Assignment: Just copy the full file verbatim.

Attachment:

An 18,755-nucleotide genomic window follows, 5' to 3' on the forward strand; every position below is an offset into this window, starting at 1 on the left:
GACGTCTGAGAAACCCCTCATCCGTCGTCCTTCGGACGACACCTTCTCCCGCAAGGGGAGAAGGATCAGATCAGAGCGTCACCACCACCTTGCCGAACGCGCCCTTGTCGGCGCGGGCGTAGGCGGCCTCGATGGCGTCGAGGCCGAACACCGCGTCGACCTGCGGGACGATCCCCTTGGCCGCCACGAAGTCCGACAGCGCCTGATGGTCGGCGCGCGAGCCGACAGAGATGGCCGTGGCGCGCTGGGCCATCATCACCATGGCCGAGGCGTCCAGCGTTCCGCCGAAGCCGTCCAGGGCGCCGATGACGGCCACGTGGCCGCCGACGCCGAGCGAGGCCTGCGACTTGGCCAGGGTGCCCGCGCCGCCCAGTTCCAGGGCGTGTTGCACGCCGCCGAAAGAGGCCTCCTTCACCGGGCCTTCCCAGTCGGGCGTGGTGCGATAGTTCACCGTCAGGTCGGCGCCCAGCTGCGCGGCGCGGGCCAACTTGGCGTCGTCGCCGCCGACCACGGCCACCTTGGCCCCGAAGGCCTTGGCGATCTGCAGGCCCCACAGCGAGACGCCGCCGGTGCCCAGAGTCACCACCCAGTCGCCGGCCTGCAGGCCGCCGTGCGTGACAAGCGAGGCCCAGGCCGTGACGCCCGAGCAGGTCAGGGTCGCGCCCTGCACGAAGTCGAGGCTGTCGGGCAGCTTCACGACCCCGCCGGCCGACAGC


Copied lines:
An 18,755-nucleotide genomic window follows, 5' to 3' on the forward strand; every position below is an offset into this window, starting at 1 on the left:
GACGTCTGAGAAACCCCTCATCCGTCGTCCTTCGGACGACACCTTCTCCCGCAAGGGGAGAAGGATCAGATCAGAGCGTCACCACCACCTTGCCGAACGCGCCCTTGTCGGCGCGGGCGTAGGCGGCCTCGATGGCGTCGAGGCCGAACACCGCGTCGACCTGCGGGACGATCCCCTTGGCCGCCACGAAGTCCGACAGCGCCTGATGGTCGGCGCGCGAGCCGACAGAGATGGCCGTGGCGCGCTGGGCCATCATCACCATGGCCGAGGCGTCCAGCGTTCCGCCGAAGCCGTCCAGGGCGCCGATGACGGCCACGTGGCCGCCGACGCCGAGCGAGGCCTGCGACTTGGCCAGGGTGCCCGCGCCGCCCAGTTCCAGGGCGTGTTGCACGCCGCCGAAAGAGGCCTCCTTCACCGGGCCTTCCCAGTCGGGCGTGGTGCGATAGTTCACCGTCAGGTCGGCGCCCAGCTGCGCGGCGCGGGCCAACTTGGCGTCGTCGCCGCCGACCACGGCCACCTTGGCCCCGAAGGCCTTGGCGATCTGCAGGCCCCACAGCGAGACGCCGCCGGTGCCCAGAGTCACCACCCAGTCGCCGGCCTGCAGGCCGCCGTGCGTGACAAGCGAGGCCCAGGCCGTGACGCCCGAGCAGGTCAGGGTCGCGCCCTGCACGAAGTCGAGGCTGTCGGGCAGCTTCACGACCCCGCCGGCCGACAGC